Infectious disease cases drop in state

Posted: Sunday, August 10, 2008

ANCHORAGE - Cases of infectious diseases are dropping in Alaska, with some exceptions, according to a state health report.

The report by the state Department of Health and Social Services found that cases of sexually transmitted disease mostly fell last year in Alaska. It was led by a 35 percent decline in new AIDS cases. There were 46 new cases of AIDS in 2006 and 30 new cases in 2007.

Also down were new HIV infections, a 31 percent decline, from 88 cases in 2006 to 61 cases last year.

However, in both cases the change mostly reflects a statistical spike in 2006, when state health officials adopted new methods that allowed them to identify previously unreported HIV and AIDS cases, and a return to normal in 2007, according to Mollie Rozier, director of the state's HIV/STD program.

The report says new cases of gonorrhea and syphilis also declined. Chlamydia infections, however, rose by 8 percent.

Last year saw Alaska partly recover from a 2006 tuberculosis outbreak, which resulted in 70 TB cases statewide, mostly in the Anchorage area. There were only 51 TB cases statewide in 2007.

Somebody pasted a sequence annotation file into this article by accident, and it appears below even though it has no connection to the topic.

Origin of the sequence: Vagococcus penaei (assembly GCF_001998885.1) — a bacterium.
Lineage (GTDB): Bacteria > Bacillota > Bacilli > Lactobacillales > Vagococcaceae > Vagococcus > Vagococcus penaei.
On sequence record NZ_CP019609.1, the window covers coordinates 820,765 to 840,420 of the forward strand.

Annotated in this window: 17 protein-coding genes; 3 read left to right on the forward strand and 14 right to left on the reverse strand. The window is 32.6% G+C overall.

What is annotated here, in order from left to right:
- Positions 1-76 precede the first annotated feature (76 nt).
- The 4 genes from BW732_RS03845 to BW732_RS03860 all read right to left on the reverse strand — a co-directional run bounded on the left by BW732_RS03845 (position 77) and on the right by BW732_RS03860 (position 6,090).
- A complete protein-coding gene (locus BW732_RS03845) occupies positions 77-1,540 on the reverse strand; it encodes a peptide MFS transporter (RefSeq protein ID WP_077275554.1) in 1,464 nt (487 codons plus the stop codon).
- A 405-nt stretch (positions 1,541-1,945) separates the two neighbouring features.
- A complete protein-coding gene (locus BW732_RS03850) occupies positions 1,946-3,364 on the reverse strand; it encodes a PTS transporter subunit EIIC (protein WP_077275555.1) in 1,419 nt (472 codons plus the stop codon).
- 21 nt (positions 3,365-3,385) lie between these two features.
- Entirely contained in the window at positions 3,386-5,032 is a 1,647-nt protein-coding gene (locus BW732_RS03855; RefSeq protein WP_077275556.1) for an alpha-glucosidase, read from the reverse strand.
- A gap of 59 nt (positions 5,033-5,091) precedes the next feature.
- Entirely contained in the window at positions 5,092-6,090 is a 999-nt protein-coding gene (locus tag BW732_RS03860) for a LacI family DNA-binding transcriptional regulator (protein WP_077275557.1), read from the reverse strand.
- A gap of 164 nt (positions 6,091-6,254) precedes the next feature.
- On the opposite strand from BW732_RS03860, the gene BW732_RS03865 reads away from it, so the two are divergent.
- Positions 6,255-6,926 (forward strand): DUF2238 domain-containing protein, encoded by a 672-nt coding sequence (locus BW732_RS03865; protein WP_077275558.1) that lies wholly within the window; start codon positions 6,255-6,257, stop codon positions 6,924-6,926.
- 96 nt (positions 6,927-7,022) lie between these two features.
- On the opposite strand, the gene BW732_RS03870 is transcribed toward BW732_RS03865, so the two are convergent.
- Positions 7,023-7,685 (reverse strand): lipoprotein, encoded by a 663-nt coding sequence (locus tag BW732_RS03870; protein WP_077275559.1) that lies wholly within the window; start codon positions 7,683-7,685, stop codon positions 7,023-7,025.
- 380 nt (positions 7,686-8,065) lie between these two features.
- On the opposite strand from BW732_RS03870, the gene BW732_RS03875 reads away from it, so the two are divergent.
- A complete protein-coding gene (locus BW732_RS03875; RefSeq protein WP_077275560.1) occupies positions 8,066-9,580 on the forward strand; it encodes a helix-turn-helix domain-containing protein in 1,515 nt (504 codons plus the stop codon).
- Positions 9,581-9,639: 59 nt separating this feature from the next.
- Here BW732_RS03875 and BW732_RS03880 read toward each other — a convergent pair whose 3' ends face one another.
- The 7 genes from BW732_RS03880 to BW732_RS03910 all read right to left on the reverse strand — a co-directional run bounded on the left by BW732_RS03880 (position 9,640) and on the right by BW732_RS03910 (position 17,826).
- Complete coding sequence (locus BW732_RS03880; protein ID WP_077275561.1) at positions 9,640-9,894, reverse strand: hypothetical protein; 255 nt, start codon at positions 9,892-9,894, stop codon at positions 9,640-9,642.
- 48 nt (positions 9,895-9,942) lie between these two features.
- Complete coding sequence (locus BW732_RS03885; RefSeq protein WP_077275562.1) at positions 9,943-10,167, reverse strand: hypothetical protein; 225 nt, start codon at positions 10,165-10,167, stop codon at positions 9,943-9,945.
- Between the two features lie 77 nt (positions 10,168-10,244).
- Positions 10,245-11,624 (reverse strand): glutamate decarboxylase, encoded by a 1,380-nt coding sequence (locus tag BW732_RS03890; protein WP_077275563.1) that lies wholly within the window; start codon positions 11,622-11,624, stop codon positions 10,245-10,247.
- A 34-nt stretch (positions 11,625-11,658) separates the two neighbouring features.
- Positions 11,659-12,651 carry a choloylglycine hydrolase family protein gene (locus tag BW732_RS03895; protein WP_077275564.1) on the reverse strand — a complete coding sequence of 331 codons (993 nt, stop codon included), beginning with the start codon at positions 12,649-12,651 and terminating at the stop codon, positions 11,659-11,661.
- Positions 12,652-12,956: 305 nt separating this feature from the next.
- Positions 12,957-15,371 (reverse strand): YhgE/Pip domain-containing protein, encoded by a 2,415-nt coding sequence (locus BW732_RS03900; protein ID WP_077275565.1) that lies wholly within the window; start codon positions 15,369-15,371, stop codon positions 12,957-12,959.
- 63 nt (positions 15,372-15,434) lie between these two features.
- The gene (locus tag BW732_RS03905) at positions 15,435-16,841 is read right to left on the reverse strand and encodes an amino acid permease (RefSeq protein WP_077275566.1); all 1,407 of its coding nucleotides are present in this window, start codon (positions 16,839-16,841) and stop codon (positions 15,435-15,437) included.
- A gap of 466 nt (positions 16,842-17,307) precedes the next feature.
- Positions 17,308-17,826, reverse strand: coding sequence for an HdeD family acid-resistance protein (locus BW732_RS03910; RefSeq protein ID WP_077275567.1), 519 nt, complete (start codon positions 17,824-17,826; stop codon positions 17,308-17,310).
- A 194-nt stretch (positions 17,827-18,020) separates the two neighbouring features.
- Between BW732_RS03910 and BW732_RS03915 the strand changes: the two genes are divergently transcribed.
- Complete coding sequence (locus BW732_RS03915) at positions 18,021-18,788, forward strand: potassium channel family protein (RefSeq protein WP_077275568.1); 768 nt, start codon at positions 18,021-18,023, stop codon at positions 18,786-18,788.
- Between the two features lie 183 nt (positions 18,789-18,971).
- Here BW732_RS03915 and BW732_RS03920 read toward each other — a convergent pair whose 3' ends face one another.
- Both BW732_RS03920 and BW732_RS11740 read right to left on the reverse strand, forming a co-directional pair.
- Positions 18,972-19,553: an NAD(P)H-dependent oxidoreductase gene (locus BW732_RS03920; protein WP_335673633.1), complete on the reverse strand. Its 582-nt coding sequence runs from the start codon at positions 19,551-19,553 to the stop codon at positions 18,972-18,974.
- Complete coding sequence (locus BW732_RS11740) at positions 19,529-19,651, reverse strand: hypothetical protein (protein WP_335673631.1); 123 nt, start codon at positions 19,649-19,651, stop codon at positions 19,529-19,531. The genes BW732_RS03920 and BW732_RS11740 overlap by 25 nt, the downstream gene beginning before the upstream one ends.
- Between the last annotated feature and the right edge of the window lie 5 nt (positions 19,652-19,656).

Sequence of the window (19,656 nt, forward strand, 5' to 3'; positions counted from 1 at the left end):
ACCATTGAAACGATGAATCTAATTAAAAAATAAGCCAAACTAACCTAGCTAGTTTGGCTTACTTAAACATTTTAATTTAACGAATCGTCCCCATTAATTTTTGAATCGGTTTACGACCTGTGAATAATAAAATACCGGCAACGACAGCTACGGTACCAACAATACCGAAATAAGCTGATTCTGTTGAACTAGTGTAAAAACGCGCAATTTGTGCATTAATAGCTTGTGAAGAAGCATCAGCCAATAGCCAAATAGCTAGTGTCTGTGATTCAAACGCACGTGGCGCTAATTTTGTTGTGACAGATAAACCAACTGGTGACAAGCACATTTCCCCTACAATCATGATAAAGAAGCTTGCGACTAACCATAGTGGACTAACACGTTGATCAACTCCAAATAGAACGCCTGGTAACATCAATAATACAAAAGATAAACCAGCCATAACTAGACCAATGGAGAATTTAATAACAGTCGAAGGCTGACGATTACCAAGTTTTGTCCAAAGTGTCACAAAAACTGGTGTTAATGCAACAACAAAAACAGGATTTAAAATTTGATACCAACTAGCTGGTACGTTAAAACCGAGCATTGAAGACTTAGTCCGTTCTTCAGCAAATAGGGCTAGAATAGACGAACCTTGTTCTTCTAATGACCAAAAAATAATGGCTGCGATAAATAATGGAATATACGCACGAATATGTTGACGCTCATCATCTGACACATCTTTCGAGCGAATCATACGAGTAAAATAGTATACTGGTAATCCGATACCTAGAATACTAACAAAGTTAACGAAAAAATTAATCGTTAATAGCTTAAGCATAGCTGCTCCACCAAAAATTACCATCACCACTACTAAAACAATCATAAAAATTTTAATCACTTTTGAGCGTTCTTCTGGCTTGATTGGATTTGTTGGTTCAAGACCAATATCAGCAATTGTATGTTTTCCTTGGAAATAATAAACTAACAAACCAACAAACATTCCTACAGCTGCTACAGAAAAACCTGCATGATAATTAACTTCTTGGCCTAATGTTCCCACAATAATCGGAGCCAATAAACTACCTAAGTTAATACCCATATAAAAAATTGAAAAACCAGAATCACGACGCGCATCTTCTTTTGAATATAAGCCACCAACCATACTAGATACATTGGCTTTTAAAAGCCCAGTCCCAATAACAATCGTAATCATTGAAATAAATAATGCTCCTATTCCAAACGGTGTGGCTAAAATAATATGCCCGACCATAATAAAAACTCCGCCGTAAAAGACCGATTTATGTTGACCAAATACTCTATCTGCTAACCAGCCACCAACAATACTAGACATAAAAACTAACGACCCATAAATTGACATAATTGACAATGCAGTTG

The report said there was an increase in food-borne infections, including botulism. There were 10 cases reported in Alaska in 2007. All but one of the botulism cases occurred in Southwest Alaska, according to the state epidemiology section.

Each case was traced to traditionally prepared Alaska Native foods, including specific problems with fermented beluga, fermented beaver tail, fermented seal flipper, seal blubber, whale blubber and fermented fish heads. One person died from botulism.

Reports of animal rabies continued to increase, from an average of eight cases a year from 2003-2005, to 18 cases in 2006 to 45 cases in 2007. All but one of the rabies cases last year occurred in coastal regions of northern and southwestern Alaska. Infected animals included 24 red foxes, 17 arctic wolves, three dogs and one wolf.

Rabies cases involving Alaska wildlife generally cycle up and down, depending on the rise and fall of wildlife populations, the report noted.

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